The city’s school district has reversed course on severing ties with a transportation company that was involved in two separate incidents that allegedly jeopardized the safety of students. U.S. Student Services of Woodland Park is being allowed to keep 34 of the 37 routes it had at the start of the 2017-18 school year.
Acting superintendent Eileen Shafer announced the decision on Monday. Her decision came after the district held a special hearing on Thursday morning with the bus company. That hearing, prompted by a lawsuit by the transportation firm, led to an agreement between the district and the bus company.
Under the agreement, the bus company will no longer have the Dale Avenue route which is worth $38,911. Both incidents – one where a child was left on the bus and another where the company failed to report an accident to the district — occurred in this route.
The firm will pay an elevated $38,911 penalty for both incidents. It will give up two additional routes worth $85,011, but keep almost $1.3 million worth of other routes. It will also be barred from receiving any future routes in the 2017-18 school year and be placed under a “last chance agreement.”
Both fines and loss of routes amount to a $162,833 penalty for the bus company.
The two incidents that led to Shafer’s announcement on Sept. 15, 2017 that the district will cut ties with U.S. Student Services occurred at a time when contracted bus companies were misbehaving.
For example, two other firms — A-1 Elegant Tours and Jersey Kids – were involved in their own blunders. The former left a sleeping boy on the bus while the latter dropped off children at a school on two different days without handing them to school staff.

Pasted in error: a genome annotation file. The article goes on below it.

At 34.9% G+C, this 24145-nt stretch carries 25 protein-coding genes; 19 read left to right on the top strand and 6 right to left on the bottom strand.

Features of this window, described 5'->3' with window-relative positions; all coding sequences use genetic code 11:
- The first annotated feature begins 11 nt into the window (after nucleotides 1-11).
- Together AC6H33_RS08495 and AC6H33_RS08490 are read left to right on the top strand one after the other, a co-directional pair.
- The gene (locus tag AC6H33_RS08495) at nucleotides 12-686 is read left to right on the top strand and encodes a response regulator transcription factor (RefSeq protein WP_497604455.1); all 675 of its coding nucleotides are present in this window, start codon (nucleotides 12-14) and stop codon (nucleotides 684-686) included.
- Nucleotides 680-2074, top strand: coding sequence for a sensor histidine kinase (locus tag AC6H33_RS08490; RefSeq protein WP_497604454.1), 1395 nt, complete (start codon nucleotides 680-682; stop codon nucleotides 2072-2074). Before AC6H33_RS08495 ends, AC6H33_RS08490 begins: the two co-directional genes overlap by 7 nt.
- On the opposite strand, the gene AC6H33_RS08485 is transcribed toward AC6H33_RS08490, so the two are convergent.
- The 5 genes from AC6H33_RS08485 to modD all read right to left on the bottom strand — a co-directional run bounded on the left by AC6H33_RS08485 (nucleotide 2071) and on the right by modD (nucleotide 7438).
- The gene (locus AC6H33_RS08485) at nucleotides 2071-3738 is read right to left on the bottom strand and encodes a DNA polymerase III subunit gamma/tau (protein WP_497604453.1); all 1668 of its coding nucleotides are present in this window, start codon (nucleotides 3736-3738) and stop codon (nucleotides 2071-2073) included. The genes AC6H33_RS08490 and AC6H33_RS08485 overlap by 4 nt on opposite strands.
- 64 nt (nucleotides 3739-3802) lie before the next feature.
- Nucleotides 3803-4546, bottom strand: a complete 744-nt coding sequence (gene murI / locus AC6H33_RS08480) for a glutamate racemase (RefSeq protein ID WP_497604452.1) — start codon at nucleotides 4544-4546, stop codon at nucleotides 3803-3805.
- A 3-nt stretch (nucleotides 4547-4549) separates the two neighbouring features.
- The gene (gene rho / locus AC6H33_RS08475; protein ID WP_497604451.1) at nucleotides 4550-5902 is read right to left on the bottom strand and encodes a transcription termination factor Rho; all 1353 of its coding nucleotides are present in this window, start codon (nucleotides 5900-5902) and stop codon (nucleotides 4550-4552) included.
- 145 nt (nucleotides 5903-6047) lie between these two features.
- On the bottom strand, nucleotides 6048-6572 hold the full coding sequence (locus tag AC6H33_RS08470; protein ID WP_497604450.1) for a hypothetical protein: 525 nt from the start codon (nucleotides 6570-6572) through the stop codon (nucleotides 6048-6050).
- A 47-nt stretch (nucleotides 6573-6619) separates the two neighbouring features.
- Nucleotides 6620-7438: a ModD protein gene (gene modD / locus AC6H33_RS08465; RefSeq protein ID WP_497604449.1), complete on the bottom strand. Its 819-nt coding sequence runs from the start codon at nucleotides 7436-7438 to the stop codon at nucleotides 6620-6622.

The superintendent summoned representatives of all the bus companies and warned them another blunder would cost them. Subsequently, a driver for U.S. Student Services sideswiped a vehicle, according to the district, but did not report the accident to the district as required.
Shafer was forced to act. She called the two incidents involving U.S. Student Services “egregious” for putting “children at risk” and vowed not to tolerate it. She re-assured parents in Monday’s announcement.
“I want to assure our parents and guardians that I take safety matters very seriously and I stand firm on my stance that our bus companies must follow all proper procedures,” said Shafer. “We cannot jeopardize the safety of our children; and while I must abide with this decision, I plan to closely monitor all of our transportation activities.”
The school board was expected to award the U.S. Student Services routes to other companies on Wednesday night.
One firm, A-1 Elegant Tours, submitted lowest bids for 31 routes. This firm, owned by councilman Shahin Khalique’s brother Shelim Khalique, received a great deal of attention for having 48 violations – more than any other company contracted by the district — in the 2016-17 school year.
Even before the violations came to surface, the firm was involved in controversy. Khalique, the councilman, supported three sitting school board members – Flavio Rivera, Manny Martinez, and Christopher Irving – in last year’s school board election. Although the Khalique family business secured millions in busing contracts by being the lowest responsible bidder on routes, some alleged a nefarious connection.
“They gave them up. Why’d they give them up? Because of all the negative press,” said Irving, the school board president. When asked if he is comfortable with the routes being returned to U.S. Student Services, Irving said, “Absolutely not.”
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